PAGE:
Monday, September 28, 2009

Hey There, You With the Stars in Your Eyes

ObamaCare is bleeding support; Rasmussen shows approval at its lowest level to date.  Because senior citizens are the age group paying closest attention, they are the age group showing greatest intensity of opposition to health care reform.  Guess which  age group is paying the least attention and yet shows strongest support for ObamaCare?  If you clicked on the links you already know the answer, 18-29 year olds.  Unfortunately for young adults, they are also the group most likely to bear the greatest costs of Obama's health care reform and ostensibly Obamanomics in general.

Let's start with how health care reform hurts today's young adults.  In a Wall Street Journal op-ed authors Hennessey, Leavitt, and Hubbard suggest we "have an honest debate before we transfer more money from the young to the old."  Making the case the current health reform is a redistribution of income from the young to the old, the authors show the individual mandate will result in a 25 year old paying the same premiums as a 55 year old:
Thus a healthy 25-year-old and a 55-year-old with cancer would pay nearly the same premium for a health policy. Mr. Obama and his allies emphasize the benefits for the 55-year old. But the 25-year-old, who may also have a lower income, would pay significantly more than needed to cover his expected costs.
Indeed, Hennessey made this point in his initial evaluation of the Baucus Bill:
All those 20-something staff assistants will be subsidizing their 50-something bosses.
Literally, the only way to insure that no one can be denied coverage because of age or pre-existing conditions is to mandate the younger and healthier purchase health care.  Otherwise, how long would it take for the young to decide they will put-off getting health care coverage until they are older and sicker knowing they can't be denied care and coverage?  To insure this age group participate, the Baucus Bill will carry fines that must be paid at the risk of $25,000 and/or jail time.  Surely, the Obama administration and Congressional Democrats are relieved this age group is the least likely to be paying attention.

Hennessey et al., also suggest the mandate will have the effect of raising premiums for the vast majority of Americans.  Increased premiums will continue to stagnate or decrease wages over time for everyone though they may hurt the young the most.  Ed Morrissey at Hot Air synthesizes two recent articles from The New York Times and The New York Post to show Democratic economic policies have resulted the lowest level of entry-level job openings while unemployment among young Americans has reached its' highest level since World War II.   From the Post:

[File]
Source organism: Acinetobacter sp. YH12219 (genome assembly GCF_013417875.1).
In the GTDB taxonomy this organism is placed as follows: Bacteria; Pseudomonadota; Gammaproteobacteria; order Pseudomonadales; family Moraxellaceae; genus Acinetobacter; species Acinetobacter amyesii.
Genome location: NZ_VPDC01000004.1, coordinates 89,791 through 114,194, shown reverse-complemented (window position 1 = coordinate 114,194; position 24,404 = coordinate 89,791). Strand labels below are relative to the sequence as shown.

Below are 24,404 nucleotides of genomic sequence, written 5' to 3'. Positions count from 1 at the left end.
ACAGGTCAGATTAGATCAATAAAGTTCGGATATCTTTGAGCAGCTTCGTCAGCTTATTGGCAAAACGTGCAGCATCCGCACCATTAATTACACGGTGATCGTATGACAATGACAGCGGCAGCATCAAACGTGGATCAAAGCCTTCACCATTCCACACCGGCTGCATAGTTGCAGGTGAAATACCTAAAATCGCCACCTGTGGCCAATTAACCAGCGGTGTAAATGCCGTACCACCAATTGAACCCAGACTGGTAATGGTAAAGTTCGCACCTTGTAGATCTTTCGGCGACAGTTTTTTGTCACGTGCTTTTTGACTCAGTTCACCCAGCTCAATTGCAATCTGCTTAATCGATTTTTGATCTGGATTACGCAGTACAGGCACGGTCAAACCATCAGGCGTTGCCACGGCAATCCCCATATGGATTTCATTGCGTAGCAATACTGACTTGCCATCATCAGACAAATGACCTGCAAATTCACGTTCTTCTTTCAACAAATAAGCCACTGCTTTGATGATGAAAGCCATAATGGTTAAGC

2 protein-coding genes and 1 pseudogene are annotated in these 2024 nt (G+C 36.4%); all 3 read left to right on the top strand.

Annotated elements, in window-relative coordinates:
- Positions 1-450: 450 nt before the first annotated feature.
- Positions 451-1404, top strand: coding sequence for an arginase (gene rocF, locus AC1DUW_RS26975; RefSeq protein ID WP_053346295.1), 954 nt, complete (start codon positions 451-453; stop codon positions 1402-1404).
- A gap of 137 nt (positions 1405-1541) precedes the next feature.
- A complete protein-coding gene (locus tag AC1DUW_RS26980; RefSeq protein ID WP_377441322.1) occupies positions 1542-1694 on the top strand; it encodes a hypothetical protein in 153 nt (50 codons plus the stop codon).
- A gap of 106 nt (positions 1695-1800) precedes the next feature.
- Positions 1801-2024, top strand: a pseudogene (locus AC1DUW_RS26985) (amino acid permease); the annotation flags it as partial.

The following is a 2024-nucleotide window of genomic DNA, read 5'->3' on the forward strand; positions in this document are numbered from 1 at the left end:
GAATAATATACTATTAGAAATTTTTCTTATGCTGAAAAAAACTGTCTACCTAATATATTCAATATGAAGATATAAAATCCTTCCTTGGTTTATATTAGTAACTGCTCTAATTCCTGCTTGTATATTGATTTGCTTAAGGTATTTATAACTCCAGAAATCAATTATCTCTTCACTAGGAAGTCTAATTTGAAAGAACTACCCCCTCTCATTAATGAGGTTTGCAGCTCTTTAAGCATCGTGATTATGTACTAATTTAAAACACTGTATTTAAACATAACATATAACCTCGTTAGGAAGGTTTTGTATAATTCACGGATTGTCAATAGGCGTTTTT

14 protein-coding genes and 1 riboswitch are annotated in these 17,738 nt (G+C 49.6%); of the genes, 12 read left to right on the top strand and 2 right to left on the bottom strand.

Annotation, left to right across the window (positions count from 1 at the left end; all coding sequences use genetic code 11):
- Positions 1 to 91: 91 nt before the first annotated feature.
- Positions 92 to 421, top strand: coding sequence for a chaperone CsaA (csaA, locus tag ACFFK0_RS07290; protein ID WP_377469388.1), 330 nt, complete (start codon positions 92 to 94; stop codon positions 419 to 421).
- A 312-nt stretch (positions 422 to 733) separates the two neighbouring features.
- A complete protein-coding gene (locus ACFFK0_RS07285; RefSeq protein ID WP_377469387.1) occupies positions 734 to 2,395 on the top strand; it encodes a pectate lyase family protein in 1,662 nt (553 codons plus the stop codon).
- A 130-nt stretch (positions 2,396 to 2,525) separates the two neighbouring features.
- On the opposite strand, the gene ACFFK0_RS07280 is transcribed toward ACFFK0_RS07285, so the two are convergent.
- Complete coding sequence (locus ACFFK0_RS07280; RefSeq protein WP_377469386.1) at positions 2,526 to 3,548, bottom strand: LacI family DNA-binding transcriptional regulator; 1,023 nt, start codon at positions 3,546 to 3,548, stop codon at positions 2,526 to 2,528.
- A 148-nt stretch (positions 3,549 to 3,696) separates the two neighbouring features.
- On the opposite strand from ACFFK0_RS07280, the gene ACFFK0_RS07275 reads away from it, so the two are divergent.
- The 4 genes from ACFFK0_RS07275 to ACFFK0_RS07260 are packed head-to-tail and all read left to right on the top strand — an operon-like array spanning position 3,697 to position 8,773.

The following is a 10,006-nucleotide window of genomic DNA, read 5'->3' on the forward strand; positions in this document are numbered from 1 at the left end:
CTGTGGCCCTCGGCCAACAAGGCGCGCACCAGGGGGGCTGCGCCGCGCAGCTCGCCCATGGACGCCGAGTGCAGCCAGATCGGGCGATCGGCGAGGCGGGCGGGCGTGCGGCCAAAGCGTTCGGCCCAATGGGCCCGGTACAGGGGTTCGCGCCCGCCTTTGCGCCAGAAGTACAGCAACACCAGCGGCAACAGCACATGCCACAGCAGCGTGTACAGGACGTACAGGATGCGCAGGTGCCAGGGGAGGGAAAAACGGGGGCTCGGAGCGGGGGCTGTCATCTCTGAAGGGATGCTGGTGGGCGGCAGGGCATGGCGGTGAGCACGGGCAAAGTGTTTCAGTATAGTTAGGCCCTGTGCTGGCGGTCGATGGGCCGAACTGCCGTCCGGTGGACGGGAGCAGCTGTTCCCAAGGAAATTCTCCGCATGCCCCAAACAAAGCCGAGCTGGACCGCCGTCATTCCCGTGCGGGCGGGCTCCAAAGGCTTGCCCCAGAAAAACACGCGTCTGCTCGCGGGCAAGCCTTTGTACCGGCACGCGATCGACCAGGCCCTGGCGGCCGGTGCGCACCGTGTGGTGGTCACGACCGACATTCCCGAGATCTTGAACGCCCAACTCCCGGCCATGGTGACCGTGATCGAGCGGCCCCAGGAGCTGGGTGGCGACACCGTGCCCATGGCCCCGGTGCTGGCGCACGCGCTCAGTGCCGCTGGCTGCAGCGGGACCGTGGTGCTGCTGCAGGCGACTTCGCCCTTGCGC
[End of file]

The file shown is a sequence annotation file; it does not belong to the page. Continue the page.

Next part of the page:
"It's an extremely dire situation in the short run," said Heidi Shierholz, an economist with the Washington-based Economic Policy Institute. "This group won't do as well as their parents unless the jobs situation changes."
The consequences of this deep recession have both short term and long term effects for the young according to a study cited in the Post article:
A study from the National Longitudinal Survey of Youth, a government database, said the damage to a new career by a recession can last 15 years. And if young Americans are not working and becoming productive members of society, they are less likely to make major purchases -- from cars to homes -- thus putting the US economy further behind the eight ball.
While it may take years to offset the damage to the new careers, those entering the job market will be paying increased premiums to insure their aging bosses, if they are fortunate enough to gain employment in today's bleak job market.  Furthermore, The trillion dollar health care reform maintains the appearance of deficit neutrality largely by shifting costs  to the states that are already facing budget busting deficits according to a WSJ op-ed on the "Mad Max Mandate."  Today's young adults will surely face higher state taxes and higher insurance premiums to fund a health care reform that will benefit everyone but them. 

As Winston Churchill once said, "A liberal is a man with both feet planted firmly in the air."  Though it is often considered a luxury of idealistic youth to embrace liberal policy with feet in the air and stars in their eyes, this luxury is one today's young can ill afford.  It's time for a vat of Espresso Macchiato from one of the giants of capitalism Starbucks to shake the stars from the eyes of today's young voters;  it's time to wake up and smell the coffee.

H/T: Memeorandum and Hot Air

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